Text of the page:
If you’re having trouble hiring high-performing sales executives, you’re not alone. There is a systemic issue with these highly important resources that make or break a company’s performance.

Regardless of your company’s sales resources needs, it’s important to understand there are best recruitment and interviewing techniques to help secure any long-term successful employee.

I’ve addressed these techniques separately in The Hiring Prophecies: Psychology behind Recruiting Successful Employees. That book will help you understand and implement a successful recruitment structure irrespective of your particular resource needs.

Why is it so difficult to hire high performing sales executives?

When it comes to sales executives, however, there is an extra layer of difficulty. In this guide, I’ll share why that’s the case and techniques to improve your success rate.

The reason is simple—it’s so difficult because it’s a shade below impossible to simulate their future performance in your organization regardless of their past performance.

This is true in the most extended interviewing processes, but a virtual certainty in condensed ones. This issue is further exacerbated because many sales people are articulate (even if not strong in critical reasoning) and their eloquence masks their efficacy to an untrained interviewer.

What can you do to improve your success rate when hiring sales executives?

They’re smart! They’re articulate! They look good! That’s what you see above the surface. You need to examine who they truly are.

Simply because they’ve been successful elsewhere and have a wonderful network of business colleagues and friends doesn’t mean they’re your answer. Perhaps they were selling a household-named product. Perhaps they scored it big with a customer who blindly kept buying. Who knows?

To effectively assess them, you need to look at their history and project their future.

Most interviewers take a look at history in this manner, “Walk me through your most (or least) successful sale? Take me through it step by step so I can get an understanding of your sales techniques.”

This is helpful in some regard, but you’re turning control of the interview over to the sales candidates and also allowing them to explain something they’ve likely crafted to perfection. I suggest augmenting questions such as those with what I like to call “looking under the sales iceberg.”

Look Under the Iceberg!

Thousands of evaluations have shown me there are eight major areas to evaluate (only as a starting point) to ensure the sales person can actually sell. That means a-c-t-u-a-l-l-y sell.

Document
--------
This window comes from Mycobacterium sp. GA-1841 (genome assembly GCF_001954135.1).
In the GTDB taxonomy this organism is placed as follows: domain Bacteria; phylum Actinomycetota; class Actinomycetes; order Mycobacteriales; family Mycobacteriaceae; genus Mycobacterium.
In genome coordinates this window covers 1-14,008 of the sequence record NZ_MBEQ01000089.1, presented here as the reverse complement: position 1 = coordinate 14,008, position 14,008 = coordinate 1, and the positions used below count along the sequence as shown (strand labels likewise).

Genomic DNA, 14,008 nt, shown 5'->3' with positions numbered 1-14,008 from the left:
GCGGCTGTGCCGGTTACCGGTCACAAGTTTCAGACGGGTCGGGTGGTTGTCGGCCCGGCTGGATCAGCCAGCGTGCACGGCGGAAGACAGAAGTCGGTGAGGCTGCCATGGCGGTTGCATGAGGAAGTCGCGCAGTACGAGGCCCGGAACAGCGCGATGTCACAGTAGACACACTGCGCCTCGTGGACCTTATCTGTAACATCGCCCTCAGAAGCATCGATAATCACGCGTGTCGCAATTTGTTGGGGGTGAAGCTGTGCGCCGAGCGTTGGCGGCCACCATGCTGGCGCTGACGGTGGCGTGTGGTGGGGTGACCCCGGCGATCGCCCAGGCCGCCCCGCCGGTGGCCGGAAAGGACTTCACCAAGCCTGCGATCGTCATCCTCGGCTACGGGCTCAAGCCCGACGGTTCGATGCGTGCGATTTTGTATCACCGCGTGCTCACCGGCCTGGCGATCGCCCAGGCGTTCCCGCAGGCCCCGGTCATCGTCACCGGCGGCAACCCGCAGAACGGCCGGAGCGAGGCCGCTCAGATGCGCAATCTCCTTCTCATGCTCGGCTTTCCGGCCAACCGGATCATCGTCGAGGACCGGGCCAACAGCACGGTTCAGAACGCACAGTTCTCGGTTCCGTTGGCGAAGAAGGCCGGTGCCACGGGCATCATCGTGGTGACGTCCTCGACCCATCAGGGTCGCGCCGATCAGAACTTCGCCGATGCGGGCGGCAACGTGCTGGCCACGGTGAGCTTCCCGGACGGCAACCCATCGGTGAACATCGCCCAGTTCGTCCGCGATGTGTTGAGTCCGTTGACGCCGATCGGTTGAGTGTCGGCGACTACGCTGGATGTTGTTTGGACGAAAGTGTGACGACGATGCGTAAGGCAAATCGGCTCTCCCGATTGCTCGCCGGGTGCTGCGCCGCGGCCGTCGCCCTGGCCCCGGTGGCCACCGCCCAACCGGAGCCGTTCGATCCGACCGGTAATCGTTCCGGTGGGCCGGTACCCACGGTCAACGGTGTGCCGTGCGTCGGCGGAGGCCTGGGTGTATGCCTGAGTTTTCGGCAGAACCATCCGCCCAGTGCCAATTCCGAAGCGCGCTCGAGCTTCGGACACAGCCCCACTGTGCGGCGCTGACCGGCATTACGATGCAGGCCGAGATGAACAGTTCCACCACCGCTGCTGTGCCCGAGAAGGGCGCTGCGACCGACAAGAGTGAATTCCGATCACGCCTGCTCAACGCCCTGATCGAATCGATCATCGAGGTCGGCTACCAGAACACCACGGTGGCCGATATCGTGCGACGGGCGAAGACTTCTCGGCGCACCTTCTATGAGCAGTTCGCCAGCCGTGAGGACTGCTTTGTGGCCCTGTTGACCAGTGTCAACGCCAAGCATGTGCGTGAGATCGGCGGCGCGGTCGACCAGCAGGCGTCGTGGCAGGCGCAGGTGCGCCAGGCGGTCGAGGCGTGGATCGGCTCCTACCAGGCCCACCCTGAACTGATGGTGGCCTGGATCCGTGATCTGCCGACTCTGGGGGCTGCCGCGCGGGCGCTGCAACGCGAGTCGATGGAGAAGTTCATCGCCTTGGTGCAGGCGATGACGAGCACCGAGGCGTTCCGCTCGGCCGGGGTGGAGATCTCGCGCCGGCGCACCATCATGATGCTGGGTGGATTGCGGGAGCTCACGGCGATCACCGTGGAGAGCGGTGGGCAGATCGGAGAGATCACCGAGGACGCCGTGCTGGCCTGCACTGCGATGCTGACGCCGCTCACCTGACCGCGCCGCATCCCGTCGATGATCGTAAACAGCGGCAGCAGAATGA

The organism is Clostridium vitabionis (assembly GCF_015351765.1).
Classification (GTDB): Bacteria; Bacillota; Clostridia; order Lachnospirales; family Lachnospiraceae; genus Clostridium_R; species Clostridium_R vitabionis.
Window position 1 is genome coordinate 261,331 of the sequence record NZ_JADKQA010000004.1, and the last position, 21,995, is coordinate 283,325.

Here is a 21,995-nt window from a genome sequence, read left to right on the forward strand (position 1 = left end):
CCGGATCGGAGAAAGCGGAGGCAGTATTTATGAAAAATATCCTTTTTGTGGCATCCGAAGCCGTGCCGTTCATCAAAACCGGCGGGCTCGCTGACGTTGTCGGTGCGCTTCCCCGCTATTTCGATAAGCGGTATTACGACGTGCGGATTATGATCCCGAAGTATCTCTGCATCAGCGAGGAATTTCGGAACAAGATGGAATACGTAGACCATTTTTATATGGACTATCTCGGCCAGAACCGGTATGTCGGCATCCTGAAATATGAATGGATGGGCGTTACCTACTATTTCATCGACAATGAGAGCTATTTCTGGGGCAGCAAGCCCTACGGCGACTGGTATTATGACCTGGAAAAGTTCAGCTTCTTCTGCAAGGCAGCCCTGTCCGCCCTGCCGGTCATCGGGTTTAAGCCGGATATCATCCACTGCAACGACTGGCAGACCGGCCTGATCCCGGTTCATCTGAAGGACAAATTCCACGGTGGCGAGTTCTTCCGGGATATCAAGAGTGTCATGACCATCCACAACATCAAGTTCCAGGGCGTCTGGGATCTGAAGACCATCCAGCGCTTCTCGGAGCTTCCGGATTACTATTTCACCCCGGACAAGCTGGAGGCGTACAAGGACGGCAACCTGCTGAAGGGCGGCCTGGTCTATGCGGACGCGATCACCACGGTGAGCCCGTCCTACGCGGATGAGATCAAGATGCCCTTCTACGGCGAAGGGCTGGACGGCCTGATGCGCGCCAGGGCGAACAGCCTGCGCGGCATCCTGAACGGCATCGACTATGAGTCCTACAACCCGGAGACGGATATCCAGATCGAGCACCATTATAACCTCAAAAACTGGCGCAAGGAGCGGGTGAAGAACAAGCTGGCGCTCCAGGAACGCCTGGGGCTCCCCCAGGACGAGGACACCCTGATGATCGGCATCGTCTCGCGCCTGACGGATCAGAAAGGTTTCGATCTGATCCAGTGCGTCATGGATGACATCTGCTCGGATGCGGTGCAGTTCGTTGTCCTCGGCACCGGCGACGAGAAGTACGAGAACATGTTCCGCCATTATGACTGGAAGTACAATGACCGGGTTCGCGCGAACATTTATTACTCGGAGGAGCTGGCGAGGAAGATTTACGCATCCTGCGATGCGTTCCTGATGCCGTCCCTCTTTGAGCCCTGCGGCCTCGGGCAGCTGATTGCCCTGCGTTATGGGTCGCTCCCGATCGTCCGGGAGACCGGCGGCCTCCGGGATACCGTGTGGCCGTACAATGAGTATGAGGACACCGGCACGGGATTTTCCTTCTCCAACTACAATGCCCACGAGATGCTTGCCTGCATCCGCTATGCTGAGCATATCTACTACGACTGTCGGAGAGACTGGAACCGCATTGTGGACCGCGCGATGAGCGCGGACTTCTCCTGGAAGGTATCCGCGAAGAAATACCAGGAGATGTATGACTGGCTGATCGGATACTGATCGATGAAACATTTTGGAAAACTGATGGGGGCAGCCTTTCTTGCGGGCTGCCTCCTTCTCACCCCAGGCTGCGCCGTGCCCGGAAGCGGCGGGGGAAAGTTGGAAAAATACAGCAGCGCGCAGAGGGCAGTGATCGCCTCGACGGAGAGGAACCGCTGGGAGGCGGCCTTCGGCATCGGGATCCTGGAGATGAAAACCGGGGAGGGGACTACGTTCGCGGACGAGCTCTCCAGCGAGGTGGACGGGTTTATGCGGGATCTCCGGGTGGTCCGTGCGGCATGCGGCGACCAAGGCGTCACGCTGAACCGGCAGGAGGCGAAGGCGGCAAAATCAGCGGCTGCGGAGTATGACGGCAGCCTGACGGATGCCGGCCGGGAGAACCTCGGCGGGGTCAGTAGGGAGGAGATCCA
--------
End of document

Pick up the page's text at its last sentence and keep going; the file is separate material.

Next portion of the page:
It doesn’t mean “who they know” or “how they sound” or “how they look.”

While understanding these eight areas alone won’t provide the entire picture, it will offer significant evidence of their historical achievements as well as insight into how they will likely perform:

  • Products & Services. What do they sell—is it a product, a service, or other?
  • Target Buyer & Companies. To whom do they sell—target buyers and target companies?
  • Techniques. How do they sell it—warm calls, cold calls, consultative selling, and/or transactional selling?
  • Lead Generation & QualificationHow do they identify and gather leads? Do they do their own research? Do they leverage marketing channels, campaigns, target lists, and so on?
  • Involvement. Understand their involvement in the sales process. Where do they start and finish in the process?
  • Follow Up & Tools. What follow up tools and techniques do they use? What sales training and methodologies do they use?
  • Quota Management, Achievement, & Distribution. Do they have a quota? What are their actual achievements against their target quota (for the last few years)? How was their revenue achieved (i.e., customer distribution, new customers, old customers, percentages for new and old, and so forth)?
  • Communication & Presence. How well do they communicate? How effective is their logic? Are they presentable? Do they listen well?

Simulate the future!

Now that you have a sense of their history, it’s important to evaluate how they’ll likely perform.

My first suggestion is to avoid the typical Critical Behavior Interview (CBI) questions as a method to assess past behavior as a predictor of future behavior. We’re not looking for future behaviors—we are looking for future results!

The best way to evaluate future results is to simulate the future they are most likely to encounter in your environment. You know this best. After all, it’s your company.

Why not put them in real live situations you’ve recently encountered and ask them what they would do? How would they handle this particular scenario? What would they say? How would they resolve the issue? How would they develop the strategy?

This might sound obvious, but most companies completely ignore the most predictive criteria in favor of what the candidate did in the past.

The most effective interviewing processes, and therefore the ones that lead to the greatest long-term results, are those that look at three major facets of time—the candidate’s past (achievements), their present (current knowledge, skill base), and future (simulations of real-life situations they’re virtually certain to encounter).

For much more information on how to conduct these interviews, check out The Hiring Prophecies: Psychology behind Recruiting Successful Employees.

To download this content AND a great checklist of specific questions, click the picture!